mountain lion

“Ralph was ten and Molly was eight when they had scarlet fever.”

When I got home from Colorado I was seized with the desire to read about the American West. Traveling through that dramatic landscape just demanded it. As much as I love reading books set in England or among the privileged in the eastern U.S. I often feel guilty that I don’t read more books set in my own neck of the woods. I’ve never been a fan of westerns (books or films) so I didn’t want to read anything too traditional (although I did start reading my first Louis L’Amour novel – and I like it) so I picked up The Mountain Lion which partly takes place on a ranch in Colorado.

Set in the 1920’s this novel is an unsentimental and brutal coming-of-age story. Ralph and Molly, siblings who have always been strange and independent, struggle for understanding among their family and peers. While Ralph takes a more conventional route to acceptance, Molly maintains her unique and dark take on life and has a harder time especially as Ralph increasingly distances himself from his odd sister. When the pair moves to Colorado to live on a cattle ranch with their Uncle Claude the isolated and rough landscape only intensifies their mutual animosity. As they separately try to understand what it means to be grown up and how they can make the transition without becoming one of the adults they despise, Uncle Claude becomes obsessed with killing a mountain lion that they briefly glimpse in the mountains above the ranch. An astonishing ending to the hunt is also an end to Ralph and Molly’s childhood.

Jean Stafford is a vivid storyteller who shows an utter lack of sympathy for her characters that I found disconcerting, but refreshing. Their weakness and folly is harshly paraded before us yet I understood and liked them the better for it. The confusion, bitterness and yearning of adolescence is painfully depicted so that we can identify with Ralph and Molly though we may not want to be in the same room with them. The darkness of the narrative never lets us grow too fond of these doomed teens.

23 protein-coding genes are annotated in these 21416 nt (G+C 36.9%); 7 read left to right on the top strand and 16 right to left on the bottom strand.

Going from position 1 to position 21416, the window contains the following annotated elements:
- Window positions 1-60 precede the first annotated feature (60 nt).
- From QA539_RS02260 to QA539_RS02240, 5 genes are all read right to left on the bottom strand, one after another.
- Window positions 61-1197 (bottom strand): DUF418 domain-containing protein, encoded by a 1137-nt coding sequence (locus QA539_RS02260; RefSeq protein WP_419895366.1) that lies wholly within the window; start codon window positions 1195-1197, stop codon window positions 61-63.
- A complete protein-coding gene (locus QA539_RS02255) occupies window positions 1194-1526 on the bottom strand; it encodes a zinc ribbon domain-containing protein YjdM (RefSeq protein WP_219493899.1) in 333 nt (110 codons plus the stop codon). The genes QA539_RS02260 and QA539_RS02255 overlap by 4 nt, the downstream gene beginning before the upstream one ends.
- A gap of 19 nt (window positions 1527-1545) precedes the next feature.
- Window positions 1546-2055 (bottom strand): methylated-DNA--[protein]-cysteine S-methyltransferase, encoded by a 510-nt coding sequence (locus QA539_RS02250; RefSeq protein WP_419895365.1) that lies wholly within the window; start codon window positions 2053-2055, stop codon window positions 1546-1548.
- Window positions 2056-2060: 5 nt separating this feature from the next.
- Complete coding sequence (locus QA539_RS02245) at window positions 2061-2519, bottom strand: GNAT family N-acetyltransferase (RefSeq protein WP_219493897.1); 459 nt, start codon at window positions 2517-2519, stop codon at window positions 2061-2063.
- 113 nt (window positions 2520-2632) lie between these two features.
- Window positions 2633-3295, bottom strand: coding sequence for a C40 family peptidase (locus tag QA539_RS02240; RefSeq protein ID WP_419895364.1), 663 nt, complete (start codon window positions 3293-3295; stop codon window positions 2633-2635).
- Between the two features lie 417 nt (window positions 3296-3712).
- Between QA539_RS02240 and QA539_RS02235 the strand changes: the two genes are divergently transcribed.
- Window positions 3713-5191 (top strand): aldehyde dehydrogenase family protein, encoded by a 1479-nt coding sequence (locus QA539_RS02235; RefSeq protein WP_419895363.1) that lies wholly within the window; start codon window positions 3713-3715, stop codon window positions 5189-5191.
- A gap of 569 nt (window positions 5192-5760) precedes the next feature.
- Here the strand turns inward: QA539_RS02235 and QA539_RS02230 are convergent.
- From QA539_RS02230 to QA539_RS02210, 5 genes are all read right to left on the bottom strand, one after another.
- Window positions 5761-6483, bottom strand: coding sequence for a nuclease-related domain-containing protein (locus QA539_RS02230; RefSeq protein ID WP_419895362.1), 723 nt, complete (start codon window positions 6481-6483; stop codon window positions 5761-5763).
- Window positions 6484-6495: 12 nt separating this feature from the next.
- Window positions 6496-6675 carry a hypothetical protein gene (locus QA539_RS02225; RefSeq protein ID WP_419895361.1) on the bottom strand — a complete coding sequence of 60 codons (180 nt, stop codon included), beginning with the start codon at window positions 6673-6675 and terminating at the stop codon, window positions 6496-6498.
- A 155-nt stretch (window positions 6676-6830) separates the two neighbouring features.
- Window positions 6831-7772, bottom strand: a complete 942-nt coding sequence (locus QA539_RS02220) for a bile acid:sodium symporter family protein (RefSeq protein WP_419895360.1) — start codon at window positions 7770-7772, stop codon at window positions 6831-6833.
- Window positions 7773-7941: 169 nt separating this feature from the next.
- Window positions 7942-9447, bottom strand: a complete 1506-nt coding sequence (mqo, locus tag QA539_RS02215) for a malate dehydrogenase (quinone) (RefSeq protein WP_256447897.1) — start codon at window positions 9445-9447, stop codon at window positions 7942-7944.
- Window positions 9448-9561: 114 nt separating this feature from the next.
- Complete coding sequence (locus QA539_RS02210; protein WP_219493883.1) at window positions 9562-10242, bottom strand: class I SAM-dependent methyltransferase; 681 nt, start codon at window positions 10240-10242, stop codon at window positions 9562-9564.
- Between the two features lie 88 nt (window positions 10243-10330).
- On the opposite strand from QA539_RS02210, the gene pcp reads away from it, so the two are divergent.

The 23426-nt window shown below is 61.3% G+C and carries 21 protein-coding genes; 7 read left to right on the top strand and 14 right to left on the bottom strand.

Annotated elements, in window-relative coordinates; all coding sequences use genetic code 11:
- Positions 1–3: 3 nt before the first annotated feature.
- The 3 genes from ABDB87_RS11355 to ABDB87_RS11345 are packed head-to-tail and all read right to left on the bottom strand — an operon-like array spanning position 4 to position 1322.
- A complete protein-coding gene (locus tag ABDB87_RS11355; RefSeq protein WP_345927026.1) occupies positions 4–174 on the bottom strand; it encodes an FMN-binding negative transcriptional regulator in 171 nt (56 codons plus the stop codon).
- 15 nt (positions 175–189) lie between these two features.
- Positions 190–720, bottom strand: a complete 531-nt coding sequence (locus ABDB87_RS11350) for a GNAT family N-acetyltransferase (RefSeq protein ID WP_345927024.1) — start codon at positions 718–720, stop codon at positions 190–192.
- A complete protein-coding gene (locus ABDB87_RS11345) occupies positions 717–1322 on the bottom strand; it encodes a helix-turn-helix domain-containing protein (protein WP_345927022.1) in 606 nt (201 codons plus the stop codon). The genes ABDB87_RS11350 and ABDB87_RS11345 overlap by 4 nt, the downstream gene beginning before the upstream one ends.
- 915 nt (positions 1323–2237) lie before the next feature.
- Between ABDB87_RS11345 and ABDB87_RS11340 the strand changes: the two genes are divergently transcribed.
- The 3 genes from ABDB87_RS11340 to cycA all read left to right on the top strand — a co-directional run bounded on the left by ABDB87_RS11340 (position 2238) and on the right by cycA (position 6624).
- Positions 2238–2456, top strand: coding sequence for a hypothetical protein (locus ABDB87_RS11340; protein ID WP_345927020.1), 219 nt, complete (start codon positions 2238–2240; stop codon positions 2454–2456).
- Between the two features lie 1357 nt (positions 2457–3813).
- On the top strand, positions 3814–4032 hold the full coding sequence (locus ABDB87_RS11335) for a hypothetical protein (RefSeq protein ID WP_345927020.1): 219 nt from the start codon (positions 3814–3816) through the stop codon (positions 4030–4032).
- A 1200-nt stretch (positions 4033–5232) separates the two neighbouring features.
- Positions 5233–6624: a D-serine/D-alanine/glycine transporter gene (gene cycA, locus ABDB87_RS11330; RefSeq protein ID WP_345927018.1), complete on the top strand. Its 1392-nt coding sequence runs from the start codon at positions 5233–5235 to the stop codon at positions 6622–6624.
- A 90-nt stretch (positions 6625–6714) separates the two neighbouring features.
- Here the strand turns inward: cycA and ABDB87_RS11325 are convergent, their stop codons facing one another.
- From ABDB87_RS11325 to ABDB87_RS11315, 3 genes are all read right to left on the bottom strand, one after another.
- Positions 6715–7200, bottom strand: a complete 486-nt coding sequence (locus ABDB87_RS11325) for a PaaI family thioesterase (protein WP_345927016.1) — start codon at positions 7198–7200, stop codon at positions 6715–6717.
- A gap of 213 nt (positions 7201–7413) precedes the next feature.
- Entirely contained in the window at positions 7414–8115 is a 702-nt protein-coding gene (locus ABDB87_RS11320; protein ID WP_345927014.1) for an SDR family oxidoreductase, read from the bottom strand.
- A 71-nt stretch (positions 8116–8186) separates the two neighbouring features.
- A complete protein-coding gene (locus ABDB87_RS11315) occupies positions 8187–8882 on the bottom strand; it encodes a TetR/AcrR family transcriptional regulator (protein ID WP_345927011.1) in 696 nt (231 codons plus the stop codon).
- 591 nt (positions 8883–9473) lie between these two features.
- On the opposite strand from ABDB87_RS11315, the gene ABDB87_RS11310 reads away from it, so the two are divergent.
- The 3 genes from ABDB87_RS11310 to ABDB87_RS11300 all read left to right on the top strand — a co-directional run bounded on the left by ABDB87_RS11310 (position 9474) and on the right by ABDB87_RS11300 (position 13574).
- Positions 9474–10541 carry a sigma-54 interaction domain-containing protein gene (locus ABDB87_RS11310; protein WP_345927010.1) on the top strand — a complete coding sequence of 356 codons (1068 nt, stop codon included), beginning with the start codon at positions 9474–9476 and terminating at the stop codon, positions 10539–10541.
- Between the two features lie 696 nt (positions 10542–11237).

I really enjoyed this book and I marveled that I know people exactly like Uncle Claude and the hands who work his ranch. I guess ranching people haven’t changed much in 80 years (and neither have teens). It was all very familiar to me while at the same time it felt so far away. I believe that it is a timeless American classic and that Jean Stafford is a remarkable writer. I will seek out more of her work in the future.

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8 Comments

  1. Jean Stafford is a new author to me. This sounds like a powerful book – but not necessarily a comfortable read? (not that that’s a bad thing!)

    • No, not a comfortable read, but satisfying in its agony. I forgot to mention in my post that Jean Stafford won a Pulitzer Prize in 1970 for her collected stories – she is an exciting writer so I don’t understand why she is obscure.

  2. This sounds like an intriguing book, although one that sounds like it’s well outside the fictional settings I most often find myself in. I especially like your comment about identifying with the characters despite not wanting to be in the same room with them. Sometimes a book like that just hits the spot. This will go on my To Read list (along with many other NYRB books–lately I just feel like reading anything and everything they publish!)

    • I am really attracted to NYRB’s too lately – I’ve amassed quite a little collection lately. The Mountain Lion is a gem and I highly recommend it!

  3. I have this book unread on my NYRB shelf, found it at the library sale for $1 and added it to my collection. I’ll have to move it up on my list.

  4. So glad someone else has discovered this wonderful story. I thought it was a gem too.

Thank you for reading and commenting.

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